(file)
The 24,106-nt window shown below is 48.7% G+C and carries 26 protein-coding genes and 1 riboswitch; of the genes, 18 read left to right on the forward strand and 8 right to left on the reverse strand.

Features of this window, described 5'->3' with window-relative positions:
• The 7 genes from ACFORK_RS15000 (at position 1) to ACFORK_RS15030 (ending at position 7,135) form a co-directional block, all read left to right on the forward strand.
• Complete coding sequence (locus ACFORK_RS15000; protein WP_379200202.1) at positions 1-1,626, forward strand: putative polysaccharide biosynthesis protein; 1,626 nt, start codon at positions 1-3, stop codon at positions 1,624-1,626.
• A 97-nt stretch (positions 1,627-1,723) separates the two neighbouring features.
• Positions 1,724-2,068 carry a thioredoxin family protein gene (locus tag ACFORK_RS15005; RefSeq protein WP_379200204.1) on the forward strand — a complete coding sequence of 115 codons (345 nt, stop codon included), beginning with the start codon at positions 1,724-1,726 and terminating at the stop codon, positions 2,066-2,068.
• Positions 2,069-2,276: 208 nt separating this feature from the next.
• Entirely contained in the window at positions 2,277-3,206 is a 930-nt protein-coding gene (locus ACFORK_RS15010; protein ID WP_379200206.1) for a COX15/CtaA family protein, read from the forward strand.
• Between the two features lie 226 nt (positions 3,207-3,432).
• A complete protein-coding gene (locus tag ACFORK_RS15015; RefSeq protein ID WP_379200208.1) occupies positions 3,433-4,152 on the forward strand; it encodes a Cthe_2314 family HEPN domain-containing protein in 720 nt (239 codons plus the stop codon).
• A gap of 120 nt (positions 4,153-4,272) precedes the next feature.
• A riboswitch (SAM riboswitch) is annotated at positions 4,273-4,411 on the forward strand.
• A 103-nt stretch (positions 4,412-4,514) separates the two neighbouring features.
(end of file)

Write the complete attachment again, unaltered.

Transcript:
The 24,106-nt window shown below is 48.7% G+C and carries 26 protein-coding genes and 1 riboswitch; of the genes, 18 read left to right on the forward strand and 8 right to left on the reverse strand.

Features of this window, described 5'->3' with window-relative positions:
• The 7 genes from ACFORK_RS15000 (at position 1) to ACFORK_RS15030 (ending at position 7,135) form a co-directional block, all read left to right on the forward strand.
• Complete coding sequence (locus ACFORK_RS15000; protein WP_379200202.1) at positions 1-1,626, forward strand: putative polysaccharide biosynthesis protein; 1,626 nt, start codon at positions 1-3, stop codon at positions 1,624-1,626.
• A 97-nt stretch (positions 1,627-1,723) separates the two neighbouring features.
• Positions 1,724-2,068 carry a thioredoxin family protein gene (locus tag ACFORK_RS15005; RefSeq protein WP_379200204.1) on the forward strand — a complete coding sequence of 115 codons (345 nt, stop codon included), beginning with the start codon at positions 1,724-1,726 and terminating at the stop codon, positions 2,066-2,068.
• Positions 2,069-2,276: 208 nt separating this feature from the next.
• Entirely contained in the window at positions 2,277-3,206 is a 930-nt protein-coding gene (locus ACFORK_RS15010; protein ID WP_379200206.1) for a COX15/CtaA family protein, read from the forward strand.
• Between the two features lie 226 nt (positions 3,207-3,432).
• A complete protein-coding gene (locus tag ACFORK_RS15015; RefSeq protein ID WP_379200208.1) occupies positions 3,433-4,152 on the forward strand; it encodes a Cthe_2314 family HEPN domain-containing protein in 720 nt (239 codons plus the stop codon).
• A gap of 120 nt (positions 4,153-4,272) precedes the next feature.
• A riboswitch (SAM riboswitch) is annotated at positions 4,273-4,411 on the forward strand.
• A 103-nt stretch (positions 4,412-4,514) separates the two neighbouring features.